Upon receipt of type change code 140, the operator of engine 110 may provide type change code 140 to engine control unit 120, in an embodiment using interface 122. Engine control unit 120 may be configured with software that (after decryption if necessary) checks type change code 140 to ensure that serial number 141 matches the serial number configured on engine control unit 120. The type change may be performed immediately by engine control unit 120 upon receiving type change code 140, in response to interaction with the operator after receiving type change code 140, or at a time in the future set at engine control unit 120 by the operator or specified in type change code 140. All such embodiments are contemplated as within the scope of the present disclosure.

Once type 121 is changed in engine control unit 120 in response to receiving type change code 140, the operator may be permitted to select configurations, parameters, and calibrations associated with that type at engine control unit 120.

FIG. 2 illustrates exemplary, non-limiting method 200 of implementing an embodiment as disclosed herein. Method 200, and the individual actions and functions described in method 200, may be performed by any one or more devices or components, including those described herein, such as code generation server 130 of FIG. 1, and/or any other component or device of the systems illustrated in FIG. 1. In an embodiment, method 200 may be performed by any other devices, components, or combinations thereof, in some embodiments in conjunction with other systems, devices and/or components. Note that any of the functions and/or actions described in regard to any of the blocks of method 200 may be performed in any order, in isolation, with a subset of other functions and/or actions described in regard to any of the other blocks of method 200 or any other method described herein, and in combination with other functions and/or actions, including those described herein and those not set forth herein. All such embodiments are contemplated as within the scope of the present disclosure.

At block 210, a request for a type change may be received from an operator of an engine. This request may be encrypted. This request may include a serial number for an engine control unit and a desired type or an identifier of a desired type, as well as any information that may be of use. As noted, this request may be received in any manner, including electronically, verbally, via fax, etc. At block 220 a determination may be made as to whether the request is approved. For example, the serial number provided in the request may be compared to a stored serial number and crosschecked against identifying information for the operator of an engine. The request may also be decrypted to ensure authenticity at block 220. In some embodiments, the specific type change requested may need to be approved by, for example, engineers or technicians familiar with the associated engine, to ensure technical and mechanical soundness of the requested change and/or to ensure that the operator has paid for the requested type. If for any reason the request is not approved, at block 225 the requesting operator may be notified and the no type change code may be generated.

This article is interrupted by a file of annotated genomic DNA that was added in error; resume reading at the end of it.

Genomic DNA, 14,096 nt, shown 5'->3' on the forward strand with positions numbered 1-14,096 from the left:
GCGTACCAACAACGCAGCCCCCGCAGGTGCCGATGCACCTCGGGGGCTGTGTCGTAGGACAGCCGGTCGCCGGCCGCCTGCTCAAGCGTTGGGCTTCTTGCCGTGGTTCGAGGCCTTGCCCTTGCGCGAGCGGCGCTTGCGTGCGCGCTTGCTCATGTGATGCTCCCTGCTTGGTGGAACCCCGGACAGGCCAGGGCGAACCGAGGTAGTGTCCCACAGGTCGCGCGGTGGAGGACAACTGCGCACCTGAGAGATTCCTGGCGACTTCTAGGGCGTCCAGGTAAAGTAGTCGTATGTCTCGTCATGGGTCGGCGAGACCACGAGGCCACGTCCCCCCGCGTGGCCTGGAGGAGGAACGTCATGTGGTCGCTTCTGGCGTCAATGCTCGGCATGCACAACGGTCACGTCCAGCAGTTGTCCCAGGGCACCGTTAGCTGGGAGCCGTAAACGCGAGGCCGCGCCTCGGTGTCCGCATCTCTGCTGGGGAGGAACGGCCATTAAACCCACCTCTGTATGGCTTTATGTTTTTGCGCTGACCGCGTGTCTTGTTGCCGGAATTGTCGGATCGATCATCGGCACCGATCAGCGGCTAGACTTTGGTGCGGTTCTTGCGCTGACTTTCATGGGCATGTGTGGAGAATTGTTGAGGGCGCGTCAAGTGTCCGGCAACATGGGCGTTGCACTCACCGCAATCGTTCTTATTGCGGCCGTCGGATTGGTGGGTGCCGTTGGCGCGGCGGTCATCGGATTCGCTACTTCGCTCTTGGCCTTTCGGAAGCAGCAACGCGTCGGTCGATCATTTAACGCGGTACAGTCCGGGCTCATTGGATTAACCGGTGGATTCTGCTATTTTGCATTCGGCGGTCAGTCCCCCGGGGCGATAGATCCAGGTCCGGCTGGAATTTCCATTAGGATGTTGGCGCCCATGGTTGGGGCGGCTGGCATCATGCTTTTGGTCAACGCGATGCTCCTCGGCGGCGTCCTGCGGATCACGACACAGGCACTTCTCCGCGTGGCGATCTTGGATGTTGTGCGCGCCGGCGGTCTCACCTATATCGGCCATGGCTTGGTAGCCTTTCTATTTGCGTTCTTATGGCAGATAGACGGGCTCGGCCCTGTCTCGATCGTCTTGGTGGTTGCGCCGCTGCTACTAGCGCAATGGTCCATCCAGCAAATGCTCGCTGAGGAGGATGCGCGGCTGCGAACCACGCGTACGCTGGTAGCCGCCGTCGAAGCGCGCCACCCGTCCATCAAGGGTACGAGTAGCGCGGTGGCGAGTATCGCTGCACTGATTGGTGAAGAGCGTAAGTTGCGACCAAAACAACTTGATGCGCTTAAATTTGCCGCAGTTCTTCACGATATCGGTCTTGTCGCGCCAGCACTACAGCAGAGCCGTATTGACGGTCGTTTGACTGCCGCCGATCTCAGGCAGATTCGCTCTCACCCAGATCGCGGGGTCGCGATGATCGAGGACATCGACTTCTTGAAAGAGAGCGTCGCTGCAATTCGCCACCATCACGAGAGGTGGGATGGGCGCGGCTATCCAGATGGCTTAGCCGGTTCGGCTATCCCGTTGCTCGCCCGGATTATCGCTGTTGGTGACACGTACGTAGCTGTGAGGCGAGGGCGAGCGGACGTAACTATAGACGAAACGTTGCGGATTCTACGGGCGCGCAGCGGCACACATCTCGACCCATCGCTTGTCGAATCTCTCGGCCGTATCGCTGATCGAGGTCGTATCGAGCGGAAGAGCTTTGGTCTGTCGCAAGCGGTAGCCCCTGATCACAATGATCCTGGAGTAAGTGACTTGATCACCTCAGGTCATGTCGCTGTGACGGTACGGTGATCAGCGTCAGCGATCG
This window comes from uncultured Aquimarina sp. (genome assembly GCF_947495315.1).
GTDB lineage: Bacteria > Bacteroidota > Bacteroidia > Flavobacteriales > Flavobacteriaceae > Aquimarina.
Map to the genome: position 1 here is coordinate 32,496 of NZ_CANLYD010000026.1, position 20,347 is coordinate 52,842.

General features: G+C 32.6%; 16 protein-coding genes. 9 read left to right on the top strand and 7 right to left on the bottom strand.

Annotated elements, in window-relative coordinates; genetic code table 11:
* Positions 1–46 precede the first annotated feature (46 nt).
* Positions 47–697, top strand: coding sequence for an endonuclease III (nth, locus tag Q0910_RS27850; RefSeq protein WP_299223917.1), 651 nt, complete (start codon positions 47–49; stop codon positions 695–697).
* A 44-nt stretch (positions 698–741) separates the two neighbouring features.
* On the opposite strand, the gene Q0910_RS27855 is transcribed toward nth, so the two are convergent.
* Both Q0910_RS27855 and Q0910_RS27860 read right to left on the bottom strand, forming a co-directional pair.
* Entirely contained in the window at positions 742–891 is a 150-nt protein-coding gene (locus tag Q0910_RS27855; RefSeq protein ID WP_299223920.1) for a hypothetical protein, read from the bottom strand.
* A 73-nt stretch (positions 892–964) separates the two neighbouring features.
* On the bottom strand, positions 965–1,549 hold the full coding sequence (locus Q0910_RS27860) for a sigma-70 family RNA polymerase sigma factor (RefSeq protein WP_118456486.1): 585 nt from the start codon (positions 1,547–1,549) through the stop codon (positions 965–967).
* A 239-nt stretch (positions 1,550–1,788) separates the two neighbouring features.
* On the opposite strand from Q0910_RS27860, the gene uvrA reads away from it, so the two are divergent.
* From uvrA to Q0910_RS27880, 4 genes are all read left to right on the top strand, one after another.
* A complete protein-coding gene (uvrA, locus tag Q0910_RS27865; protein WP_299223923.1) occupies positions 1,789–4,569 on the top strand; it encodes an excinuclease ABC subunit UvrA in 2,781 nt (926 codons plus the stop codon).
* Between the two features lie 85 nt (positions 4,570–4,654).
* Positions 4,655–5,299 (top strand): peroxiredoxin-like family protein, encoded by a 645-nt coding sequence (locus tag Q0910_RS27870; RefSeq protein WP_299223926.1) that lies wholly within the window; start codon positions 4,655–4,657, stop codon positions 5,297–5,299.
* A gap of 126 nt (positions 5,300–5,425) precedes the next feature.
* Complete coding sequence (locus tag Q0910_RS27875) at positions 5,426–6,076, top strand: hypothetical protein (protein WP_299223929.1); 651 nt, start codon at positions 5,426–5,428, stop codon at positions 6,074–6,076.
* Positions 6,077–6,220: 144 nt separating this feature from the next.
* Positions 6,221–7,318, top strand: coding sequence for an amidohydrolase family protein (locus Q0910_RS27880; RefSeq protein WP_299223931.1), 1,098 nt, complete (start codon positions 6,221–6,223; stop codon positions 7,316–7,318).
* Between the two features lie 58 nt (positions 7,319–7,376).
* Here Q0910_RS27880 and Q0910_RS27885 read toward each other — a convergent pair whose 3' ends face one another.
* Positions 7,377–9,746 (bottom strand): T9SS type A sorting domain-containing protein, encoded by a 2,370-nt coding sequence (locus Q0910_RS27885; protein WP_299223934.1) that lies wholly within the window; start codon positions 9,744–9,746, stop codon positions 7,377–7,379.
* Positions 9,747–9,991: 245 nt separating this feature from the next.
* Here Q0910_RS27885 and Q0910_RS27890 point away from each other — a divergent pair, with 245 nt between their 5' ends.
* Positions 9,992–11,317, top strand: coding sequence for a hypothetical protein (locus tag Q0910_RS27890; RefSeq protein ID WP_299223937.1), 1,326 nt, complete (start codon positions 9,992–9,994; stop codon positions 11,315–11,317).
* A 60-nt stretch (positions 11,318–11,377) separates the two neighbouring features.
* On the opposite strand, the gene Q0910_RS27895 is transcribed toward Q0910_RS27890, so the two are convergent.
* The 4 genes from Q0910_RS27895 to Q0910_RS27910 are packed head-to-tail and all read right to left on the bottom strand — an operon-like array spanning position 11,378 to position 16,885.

If the request is approved, at block 230 a type change code may be generated. This code may include a serial number of the affected engine control unit and an identifier of the desired type. The code may also include any instructions, encryption data, etc. that assist or instruct the engine control unit to implement the requested type change. This type change code may then be send to the operator at block 240 using any means.